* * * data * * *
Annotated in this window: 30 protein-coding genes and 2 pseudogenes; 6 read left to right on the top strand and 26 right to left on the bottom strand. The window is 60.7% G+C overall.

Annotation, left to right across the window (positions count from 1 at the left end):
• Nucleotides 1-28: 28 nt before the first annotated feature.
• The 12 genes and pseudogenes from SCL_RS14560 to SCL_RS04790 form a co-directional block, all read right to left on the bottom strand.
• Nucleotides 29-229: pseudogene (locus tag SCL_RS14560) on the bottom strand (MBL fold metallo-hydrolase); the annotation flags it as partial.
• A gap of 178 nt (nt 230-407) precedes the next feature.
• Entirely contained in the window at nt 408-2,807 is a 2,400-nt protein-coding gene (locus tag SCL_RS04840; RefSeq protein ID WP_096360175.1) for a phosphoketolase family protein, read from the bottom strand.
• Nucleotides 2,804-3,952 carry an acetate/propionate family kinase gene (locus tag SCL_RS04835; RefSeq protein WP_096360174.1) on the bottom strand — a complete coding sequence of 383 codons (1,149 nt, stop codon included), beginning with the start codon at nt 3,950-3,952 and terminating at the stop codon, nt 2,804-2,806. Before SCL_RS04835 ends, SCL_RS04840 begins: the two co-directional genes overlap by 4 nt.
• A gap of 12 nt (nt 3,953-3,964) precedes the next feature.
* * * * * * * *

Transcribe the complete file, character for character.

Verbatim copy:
Annotated in this window: 30 protein-coding genes and 2 pseudogenes; 6 read left to right on the top strand and 26 right to left on the bottom strand. The window is 60.7% G+C overall.

Annotation, left to right across the window (positions count from 1 at the left end):
• Nucleotides 1-28: 28 nt before the first annotated feature.
• The 12 genes and pseudogenes from SCL_RS14560 to SCL_RS04790 form a co-directional block, all read right to left on the bottom strand.
• Nucleotides 29-229: pseudogene (locus tag SCL_RS14560) on the bottom strand (MBL fold metallo-hydrolase); the annotation flags it as partial.
• A gap of 178 nt (nt 230-407) precedes the next feature.
• Entirely contained in the window at nt 408-2,807 is a 2,400-nt protein-coding gene (locus tag SCL_RS04840; RefSeq protein ID WP_096360175.1) for a phosphoketolase family protein, read from the bottom strand.
• Nucleotides 2,804-3,952 carry an acetate/propionate family kinase gene (locus tag SCL_RS04835; RefSeq protein WP_096360174.1) on the bottom strand — a complete coding sequence of 383 codons (1,149 nt, stop codon included), beginning with the start codon at nt 3,950-3,952 and terminating at the stop codon, nt 2,804-2,806. Before SCL_RS04835 ends, SCL_RS04840 begins: the two co-directional genes overlap by 4 nt.
• A gap of 12 nt (nt 3,953-3,964) precedes the next feature.